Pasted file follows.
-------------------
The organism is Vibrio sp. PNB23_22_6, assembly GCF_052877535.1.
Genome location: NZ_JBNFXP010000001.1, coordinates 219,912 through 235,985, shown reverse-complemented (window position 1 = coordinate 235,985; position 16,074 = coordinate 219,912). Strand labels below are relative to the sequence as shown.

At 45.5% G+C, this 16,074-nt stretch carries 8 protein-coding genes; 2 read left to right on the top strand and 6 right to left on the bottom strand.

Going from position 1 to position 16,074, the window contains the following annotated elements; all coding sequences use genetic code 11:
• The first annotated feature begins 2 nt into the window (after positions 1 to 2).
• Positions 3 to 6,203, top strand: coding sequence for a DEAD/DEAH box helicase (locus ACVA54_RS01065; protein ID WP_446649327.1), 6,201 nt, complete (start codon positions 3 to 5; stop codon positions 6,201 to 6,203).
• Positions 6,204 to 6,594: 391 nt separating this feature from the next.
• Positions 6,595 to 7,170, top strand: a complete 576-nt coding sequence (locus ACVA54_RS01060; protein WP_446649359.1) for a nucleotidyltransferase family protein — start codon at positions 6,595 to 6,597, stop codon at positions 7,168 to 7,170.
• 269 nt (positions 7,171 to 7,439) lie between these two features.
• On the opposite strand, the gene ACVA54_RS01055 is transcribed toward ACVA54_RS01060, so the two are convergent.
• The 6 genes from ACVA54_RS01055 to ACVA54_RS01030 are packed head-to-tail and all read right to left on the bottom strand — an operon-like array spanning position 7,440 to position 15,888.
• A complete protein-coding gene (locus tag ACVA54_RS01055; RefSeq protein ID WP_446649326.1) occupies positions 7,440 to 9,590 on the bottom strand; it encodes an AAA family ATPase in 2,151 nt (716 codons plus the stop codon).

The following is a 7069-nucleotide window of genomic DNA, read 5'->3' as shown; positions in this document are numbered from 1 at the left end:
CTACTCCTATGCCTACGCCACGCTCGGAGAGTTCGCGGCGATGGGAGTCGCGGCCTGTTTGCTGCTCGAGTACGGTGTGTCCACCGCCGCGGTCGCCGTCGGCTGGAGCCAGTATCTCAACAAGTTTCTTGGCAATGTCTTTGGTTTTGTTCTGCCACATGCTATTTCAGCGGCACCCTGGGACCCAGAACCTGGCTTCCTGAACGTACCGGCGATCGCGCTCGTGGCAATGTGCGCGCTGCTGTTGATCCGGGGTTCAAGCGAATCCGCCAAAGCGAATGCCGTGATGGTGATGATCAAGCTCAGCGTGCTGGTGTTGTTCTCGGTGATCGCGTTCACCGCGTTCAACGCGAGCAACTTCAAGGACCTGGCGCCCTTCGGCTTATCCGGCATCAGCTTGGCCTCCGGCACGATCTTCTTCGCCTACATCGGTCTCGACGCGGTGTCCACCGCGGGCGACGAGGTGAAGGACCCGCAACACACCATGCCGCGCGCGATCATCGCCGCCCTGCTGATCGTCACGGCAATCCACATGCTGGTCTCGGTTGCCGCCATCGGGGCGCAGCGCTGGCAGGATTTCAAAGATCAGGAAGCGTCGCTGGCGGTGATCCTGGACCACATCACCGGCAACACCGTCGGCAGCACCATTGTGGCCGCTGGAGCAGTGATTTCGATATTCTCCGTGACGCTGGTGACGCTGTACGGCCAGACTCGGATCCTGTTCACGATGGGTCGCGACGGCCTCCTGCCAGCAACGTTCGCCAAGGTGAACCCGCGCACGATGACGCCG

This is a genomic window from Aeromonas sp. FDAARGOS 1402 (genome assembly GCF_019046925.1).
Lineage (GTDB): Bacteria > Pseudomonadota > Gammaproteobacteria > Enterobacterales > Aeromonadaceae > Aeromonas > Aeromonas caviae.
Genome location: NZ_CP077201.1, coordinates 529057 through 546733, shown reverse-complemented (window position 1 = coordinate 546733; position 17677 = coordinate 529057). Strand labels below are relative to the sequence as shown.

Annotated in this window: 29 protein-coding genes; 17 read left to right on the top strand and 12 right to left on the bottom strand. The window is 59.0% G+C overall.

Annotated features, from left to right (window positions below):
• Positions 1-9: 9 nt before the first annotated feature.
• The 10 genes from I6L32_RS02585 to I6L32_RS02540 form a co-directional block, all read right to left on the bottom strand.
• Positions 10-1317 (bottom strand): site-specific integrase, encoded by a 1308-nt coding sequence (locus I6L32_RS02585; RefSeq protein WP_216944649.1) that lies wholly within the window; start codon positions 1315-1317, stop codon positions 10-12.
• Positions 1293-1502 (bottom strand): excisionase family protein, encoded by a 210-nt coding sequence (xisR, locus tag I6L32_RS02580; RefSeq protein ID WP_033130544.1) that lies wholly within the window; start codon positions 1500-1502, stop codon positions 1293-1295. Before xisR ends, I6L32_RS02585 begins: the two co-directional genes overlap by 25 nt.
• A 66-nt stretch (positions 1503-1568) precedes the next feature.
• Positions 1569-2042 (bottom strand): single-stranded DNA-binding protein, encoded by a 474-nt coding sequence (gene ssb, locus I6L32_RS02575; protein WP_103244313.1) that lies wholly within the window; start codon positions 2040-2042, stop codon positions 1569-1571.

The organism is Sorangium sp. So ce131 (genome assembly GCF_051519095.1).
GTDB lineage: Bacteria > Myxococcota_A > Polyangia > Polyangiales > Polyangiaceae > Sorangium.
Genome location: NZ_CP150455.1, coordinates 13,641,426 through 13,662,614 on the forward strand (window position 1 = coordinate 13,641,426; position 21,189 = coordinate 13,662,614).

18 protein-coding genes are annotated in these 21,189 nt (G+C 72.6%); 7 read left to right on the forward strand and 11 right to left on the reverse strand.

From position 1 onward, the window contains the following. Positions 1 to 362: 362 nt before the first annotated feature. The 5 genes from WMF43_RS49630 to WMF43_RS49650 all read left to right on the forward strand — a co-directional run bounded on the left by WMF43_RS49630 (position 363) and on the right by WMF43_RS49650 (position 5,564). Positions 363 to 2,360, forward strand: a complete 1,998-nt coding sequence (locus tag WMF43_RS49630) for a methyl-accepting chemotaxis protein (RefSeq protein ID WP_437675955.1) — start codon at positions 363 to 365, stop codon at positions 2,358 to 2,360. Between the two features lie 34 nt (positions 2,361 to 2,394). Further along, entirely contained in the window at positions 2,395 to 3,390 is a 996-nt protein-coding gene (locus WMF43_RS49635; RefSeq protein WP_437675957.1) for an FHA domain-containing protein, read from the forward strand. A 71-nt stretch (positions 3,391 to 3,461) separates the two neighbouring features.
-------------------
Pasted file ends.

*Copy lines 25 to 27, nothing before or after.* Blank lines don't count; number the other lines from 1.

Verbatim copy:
• Positions 1569-2042 (bottom strand): single-stranded DNA-binding protein, encoded by a 474-nt coding sequence (gene ssb, locus I6L32_RS02575; protein WP_103244313.1) that lies wholly within the window; start codon positions 2040-2042, stop codon positions 1569-1571.

The organism is Sorangium sp. So ce131 (genome assembly GCF_051519095.1).
GTDB lineage: Bacteria > Myxococcota_A > Polyangia > Polyangiales > Polyangiaceae > Sorangium.